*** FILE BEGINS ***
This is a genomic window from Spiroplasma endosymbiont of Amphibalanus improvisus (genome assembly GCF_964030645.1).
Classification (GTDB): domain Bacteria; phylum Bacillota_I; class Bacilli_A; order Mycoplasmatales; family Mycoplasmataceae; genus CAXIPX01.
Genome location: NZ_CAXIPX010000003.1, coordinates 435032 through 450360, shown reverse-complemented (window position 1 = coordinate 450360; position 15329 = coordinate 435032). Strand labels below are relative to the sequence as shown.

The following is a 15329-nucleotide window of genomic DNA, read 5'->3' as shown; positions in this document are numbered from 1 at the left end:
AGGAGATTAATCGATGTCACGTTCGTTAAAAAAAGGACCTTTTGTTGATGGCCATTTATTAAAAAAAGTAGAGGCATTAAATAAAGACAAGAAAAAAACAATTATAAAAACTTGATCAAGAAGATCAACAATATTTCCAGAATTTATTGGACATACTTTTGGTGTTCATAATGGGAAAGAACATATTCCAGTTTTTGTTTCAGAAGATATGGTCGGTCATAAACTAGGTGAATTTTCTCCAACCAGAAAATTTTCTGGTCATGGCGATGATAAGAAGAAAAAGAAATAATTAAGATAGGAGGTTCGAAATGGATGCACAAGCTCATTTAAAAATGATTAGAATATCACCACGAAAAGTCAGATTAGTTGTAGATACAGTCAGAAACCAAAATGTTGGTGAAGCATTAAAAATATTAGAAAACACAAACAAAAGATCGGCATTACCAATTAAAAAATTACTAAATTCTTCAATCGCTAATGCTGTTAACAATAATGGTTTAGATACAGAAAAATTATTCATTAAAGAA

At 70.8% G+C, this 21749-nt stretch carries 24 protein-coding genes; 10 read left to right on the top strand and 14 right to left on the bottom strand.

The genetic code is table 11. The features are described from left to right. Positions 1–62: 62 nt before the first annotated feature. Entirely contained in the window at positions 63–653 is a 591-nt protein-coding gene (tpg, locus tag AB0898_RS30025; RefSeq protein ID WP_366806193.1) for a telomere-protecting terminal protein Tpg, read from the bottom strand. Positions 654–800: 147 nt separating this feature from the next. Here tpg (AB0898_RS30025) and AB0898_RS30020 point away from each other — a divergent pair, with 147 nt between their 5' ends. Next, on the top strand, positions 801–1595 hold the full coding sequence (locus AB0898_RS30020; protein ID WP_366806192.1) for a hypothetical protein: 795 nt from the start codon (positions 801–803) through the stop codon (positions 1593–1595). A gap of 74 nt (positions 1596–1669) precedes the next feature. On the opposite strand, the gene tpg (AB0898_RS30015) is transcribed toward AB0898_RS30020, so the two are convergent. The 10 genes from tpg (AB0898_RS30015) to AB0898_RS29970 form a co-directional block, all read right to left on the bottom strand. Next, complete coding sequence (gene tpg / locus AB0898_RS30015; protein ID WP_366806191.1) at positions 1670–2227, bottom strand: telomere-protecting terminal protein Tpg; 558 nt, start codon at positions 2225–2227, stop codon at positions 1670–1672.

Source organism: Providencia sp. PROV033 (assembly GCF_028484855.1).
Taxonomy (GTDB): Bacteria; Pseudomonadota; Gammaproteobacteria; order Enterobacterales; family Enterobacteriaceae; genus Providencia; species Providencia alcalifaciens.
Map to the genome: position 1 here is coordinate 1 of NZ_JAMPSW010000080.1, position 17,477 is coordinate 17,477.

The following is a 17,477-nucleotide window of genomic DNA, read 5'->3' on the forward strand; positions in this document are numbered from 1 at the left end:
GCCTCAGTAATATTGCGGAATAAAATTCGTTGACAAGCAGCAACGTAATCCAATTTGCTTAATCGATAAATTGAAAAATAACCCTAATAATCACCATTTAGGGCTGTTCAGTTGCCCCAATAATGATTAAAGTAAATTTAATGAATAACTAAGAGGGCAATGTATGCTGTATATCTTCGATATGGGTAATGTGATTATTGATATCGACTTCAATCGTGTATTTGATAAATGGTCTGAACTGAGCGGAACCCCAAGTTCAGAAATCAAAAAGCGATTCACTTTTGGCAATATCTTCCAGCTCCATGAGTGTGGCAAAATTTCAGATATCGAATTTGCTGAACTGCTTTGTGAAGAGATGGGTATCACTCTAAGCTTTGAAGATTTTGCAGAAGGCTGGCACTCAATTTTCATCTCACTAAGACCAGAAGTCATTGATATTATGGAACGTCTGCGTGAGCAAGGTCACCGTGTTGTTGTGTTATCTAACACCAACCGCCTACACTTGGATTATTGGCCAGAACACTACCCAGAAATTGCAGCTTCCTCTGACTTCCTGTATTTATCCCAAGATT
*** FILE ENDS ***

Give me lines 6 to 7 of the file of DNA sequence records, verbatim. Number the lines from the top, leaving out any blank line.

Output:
At 70.8% G+C, this 21749-nt stretch carries 24 protein-coding genes; 10 read left to right on the top strand and 14 right to left on the bottom strand.

The genetic code is table 11. The features are described from left to right. Positions 1–62: 62 nt before the first annotated feature. Entirely contained in the window at positions 63–653 is a 591-nt protein-coding gene (tpg, locus tag AB0898_RS30025; RefSeq protein ID WP_366806193.1) for a telomere-protecting terminal protein Tpg, read from the bottom strand. Positions 654–800: 147 nt separating this feature from the next. Here tpg (AB0898_RS30025) and AB0898_RS30020 point away from each other — a divergent pair, with 147 nt between their 5' ends. Next, on the top strand, positions 801–1595 hold the full coding sequence (locus AB0898_RS30020; protein ID WP_366806192.1) for a hypothetical protein: 795 nt from the start codon (positions 801–803) through the stop codon (positions 1593–1595). A gap of 74 nt (positions 1596–1669) precedes the next feature. On the opposite strand, the gene tpg (AB0898_RS30015) is transcribed toward AB0898_RS30020, so the two are convergent. The 10 genes from tpg (AB0898_RS30015) to AB0898_RS29970 form a co-directional block, all read right to left on the bottom strand. Next, complete coding sequence (gene tpg / locus AB0898_RS30015; protein ID WP_366806191.1) at positions 1670–2227, bottom strand: telomere-protecting terminal protein Tpg; 558 nt, start codon at positions 2225–2227, stop codon at positions 1670–1672.